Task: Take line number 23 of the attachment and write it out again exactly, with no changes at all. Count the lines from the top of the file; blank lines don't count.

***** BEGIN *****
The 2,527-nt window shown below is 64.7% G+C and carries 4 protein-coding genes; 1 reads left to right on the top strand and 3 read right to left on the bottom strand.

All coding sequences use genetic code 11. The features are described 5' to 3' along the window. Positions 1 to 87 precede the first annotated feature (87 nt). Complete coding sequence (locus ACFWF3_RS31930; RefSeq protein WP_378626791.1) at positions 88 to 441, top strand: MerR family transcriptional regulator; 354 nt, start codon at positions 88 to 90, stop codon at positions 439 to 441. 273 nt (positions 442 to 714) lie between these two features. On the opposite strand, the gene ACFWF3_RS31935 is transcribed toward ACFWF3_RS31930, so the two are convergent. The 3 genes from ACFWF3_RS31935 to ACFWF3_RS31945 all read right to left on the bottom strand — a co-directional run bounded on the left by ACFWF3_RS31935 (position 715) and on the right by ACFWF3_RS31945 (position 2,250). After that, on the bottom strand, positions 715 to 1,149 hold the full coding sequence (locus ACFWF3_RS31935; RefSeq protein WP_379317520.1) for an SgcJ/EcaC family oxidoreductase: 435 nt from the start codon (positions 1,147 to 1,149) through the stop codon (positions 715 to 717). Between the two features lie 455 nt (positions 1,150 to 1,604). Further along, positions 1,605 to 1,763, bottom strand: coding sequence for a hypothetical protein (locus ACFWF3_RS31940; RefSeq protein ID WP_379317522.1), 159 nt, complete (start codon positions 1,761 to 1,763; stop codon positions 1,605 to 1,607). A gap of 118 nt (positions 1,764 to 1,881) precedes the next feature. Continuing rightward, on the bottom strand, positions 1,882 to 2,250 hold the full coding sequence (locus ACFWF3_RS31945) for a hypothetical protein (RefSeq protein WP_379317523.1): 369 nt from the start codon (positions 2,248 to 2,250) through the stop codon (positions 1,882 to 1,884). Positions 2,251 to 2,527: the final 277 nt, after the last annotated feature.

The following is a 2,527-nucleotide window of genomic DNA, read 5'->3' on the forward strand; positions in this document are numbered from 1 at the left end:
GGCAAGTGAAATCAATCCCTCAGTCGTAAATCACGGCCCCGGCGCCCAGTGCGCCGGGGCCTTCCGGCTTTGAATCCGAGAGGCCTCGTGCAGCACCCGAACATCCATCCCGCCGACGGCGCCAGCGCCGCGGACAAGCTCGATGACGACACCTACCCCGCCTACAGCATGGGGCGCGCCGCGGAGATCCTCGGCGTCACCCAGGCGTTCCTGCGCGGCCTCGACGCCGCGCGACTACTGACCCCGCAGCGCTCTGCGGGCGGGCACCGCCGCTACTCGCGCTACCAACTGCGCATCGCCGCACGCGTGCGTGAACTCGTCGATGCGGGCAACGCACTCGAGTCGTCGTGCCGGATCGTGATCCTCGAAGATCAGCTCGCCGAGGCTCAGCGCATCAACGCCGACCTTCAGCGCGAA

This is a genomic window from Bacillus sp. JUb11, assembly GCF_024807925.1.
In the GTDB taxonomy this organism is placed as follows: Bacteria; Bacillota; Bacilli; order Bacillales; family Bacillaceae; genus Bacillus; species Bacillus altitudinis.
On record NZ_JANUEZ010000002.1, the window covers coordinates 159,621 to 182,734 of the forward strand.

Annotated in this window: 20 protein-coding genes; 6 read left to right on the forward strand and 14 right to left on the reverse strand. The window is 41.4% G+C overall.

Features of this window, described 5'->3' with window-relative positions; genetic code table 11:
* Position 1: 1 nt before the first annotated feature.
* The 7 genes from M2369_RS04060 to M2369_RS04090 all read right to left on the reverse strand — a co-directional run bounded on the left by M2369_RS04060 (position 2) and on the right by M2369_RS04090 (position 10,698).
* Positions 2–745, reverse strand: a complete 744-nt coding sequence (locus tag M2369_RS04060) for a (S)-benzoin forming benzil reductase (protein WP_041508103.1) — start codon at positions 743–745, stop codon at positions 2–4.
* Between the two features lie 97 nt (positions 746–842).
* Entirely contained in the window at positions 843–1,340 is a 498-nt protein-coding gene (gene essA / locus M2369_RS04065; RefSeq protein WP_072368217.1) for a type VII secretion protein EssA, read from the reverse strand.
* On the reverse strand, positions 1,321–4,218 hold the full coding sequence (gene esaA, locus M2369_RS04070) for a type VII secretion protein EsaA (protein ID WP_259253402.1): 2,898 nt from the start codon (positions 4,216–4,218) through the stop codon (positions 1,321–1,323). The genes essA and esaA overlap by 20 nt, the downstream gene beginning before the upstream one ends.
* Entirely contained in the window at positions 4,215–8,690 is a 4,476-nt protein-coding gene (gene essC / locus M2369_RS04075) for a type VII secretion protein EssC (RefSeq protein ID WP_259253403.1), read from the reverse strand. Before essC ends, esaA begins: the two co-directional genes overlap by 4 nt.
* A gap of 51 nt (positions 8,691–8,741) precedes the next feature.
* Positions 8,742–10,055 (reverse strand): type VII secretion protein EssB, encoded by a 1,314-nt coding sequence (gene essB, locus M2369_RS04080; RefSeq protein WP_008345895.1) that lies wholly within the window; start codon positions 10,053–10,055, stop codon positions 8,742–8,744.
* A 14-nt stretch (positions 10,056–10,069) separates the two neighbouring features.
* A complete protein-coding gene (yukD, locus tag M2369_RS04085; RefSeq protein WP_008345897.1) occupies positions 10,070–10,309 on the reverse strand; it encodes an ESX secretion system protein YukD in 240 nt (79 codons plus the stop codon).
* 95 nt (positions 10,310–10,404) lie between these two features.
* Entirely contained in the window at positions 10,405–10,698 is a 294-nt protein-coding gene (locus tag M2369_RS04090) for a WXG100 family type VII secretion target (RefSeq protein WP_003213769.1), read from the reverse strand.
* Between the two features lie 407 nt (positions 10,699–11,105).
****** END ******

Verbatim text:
* Between the two features lie 407 nt (positions 10,699–11,105).